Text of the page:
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US EPA will not enforce regulatory requirements for glider trucks

9 July 2018

The US Environmental Protection Agency (EPA) will not enforce the regulatory requirements for glider trucks, including the annual cap of 300 gliders per manufacturer, reported the New York Times. The move was decided by Scott Pruitt on Friday, July 6th, hours before he resigned from his position of EPA Administrator.

Existing regulatory requirements for glider trucks will not be enforced until the end of 2019. As a result, glider manufacturers would be allowed to produce unlimited numbers of trucks, powered by high-emission diesel engines. Most glider vehicles have been using pre-2002 engines—without EGR, diesel particulate filters (DPF) or SCR catalysts.

While it is unclear what kind of document was signed by Mr Pruitt, it appears that the rule to repeal emission regulation of glider kits that was proposed by the EPA in November 2017 has not been finalized. Rather, the agency would not enforce existing regulations, putting a blind eye on the activities of glider manufacturers.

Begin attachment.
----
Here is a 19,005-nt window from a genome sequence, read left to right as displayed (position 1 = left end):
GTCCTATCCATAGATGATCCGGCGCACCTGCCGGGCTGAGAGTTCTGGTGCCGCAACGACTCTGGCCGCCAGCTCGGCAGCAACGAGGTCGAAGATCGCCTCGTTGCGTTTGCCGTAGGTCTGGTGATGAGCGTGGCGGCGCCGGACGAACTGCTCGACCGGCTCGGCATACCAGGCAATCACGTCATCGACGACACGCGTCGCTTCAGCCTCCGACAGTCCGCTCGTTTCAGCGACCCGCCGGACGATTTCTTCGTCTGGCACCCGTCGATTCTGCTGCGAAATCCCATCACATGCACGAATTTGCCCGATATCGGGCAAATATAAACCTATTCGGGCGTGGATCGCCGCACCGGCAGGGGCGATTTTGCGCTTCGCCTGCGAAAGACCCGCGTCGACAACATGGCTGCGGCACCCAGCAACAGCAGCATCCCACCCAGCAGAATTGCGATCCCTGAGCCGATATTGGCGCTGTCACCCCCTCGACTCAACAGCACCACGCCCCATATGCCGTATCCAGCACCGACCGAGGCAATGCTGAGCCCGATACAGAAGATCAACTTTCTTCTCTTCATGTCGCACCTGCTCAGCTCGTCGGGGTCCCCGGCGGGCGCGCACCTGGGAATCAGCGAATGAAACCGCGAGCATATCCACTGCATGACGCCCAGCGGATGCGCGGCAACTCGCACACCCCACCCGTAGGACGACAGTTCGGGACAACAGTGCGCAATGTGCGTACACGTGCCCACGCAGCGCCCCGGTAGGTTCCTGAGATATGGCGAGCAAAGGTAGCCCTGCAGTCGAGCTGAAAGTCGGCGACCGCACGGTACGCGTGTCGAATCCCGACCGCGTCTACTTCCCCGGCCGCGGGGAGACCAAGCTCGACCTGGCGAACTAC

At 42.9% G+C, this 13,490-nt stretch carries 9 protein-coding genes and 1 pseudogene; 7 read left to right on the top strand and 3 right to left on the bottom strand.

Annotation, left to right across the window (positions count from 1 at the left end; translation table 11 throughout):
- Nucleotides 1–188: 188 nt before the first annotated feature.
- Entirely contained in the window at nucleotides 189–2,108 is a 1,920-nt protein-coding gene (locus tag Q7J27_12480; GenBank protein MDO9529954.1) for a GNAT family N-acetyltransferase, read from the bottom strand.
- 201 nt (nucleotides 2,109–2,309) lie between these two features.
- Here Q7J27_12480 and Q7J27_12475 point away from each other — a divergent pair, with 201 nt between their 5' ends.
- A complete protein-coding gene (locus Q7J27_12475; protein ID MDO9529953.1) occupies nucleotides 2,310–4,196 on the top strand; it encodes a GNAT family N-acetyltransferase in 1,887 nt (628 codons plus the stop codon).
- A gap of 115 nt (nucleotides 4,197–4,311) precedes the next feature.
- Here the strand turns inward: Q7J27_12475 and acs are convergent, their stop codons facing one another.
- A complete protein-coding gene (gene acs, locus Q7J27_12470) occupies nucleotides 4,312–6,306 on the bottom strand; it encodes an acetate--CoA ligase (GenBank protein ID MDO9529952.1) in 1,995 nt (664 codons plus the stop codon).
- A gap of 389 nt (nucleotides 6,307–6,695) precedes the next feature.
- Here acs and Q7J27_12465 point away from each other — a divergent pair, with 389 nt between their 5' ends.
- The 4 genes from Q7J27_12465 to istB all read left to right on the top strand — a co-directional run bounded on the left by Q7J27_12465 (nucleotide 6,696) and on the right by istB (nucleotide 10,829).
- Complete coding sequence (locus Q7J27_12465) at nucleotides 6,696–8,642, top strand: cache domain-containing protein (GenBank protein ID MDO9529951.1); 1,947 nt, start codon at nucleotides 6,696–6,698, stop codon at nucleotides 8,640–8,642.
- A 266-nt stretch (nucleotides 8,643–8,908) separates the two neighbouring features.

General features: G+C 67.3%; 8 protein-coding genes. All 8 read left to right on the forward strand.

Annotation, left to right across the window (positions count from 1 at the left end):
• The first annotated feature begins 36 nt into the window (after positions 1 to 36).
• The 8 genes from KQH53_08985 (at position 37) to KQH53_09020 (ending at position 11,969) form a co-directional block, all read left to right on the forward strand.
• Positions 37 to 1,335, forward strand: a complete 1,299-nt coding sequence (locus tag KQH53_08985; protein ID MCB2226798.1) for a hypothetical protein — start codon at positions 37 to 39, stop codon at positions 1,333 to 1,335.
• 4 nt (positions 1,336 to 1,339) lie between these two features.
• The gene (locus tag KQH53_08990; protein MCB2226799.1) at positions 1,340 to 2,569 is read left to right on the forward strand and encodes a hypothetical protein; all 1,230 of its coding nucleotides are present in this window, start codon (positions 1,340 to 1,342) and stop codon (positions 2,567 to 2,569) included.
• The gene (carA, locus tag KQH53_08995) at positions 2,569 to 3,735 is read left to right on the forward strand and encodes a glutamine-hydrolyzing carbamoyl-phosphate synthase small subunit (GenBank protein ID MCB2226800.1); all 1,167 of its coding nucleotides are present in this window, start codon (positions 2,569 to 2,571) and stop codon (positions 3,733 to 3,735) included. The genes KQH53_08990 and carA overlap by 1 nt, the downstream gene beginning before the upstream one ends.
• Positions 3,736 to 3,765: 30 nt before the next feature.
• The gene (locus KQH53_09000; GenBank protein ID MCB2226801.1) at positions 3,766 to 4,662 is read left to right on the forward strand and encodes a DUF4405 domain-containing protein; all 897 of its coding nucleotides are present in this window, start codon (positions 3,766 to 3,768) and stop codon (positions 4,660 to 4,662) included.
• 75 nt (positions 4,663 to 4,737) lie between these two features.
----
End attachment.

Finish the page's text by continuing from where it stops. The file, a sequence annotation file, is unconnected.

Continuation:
The EPA had imposed a cap of 300 glider kits per manufacturer per year. In addition, the glider kits provisions of the Phase 2 GHG rule require that progressively cleaner engines, within a 10-year useful life period, be used in glider trucks. These Phase 2 provisions effectively require that all glider engines be equipped with DPFs, which have been used on all US heavy-duty engines since 2007.

According to the New York Times, some 10,000 glider trucks were sold nationally in 2015—about 4% of new heavy-duty truck sales—and production could soon return to that level. If the Phase 2 regulatory provisions are not enforced, the trucks could be powered by antiquated, high emission diesel engines.

In the 2017 proposal, the EPA changed its interpretation of the US Clean Air Act (CAA), so the agency would lack the authority to regulate glider vehicles. The central piece of scientific evidence that supported the proposal was a study by Tennessee Tech, commissioned by the glider industry. The study found that glider engines produced relatively low emission levels. However, a number of flaws were found in the study methodology.

In February 2018, Tennessee Tech University’s president has asked the US EPA to withhold any use or reference to the study. In a letter to the EPA, Tennessee Tech President Philip Oldham said that “knowledgeable experts within the University have questioned the methodology and accuracy of the report”.

EPA own testing showed that gliders—powered by engines without particulate filters or NOx reduction catalysts—are far greater emitters than new diesel trucks.

Source: New York Times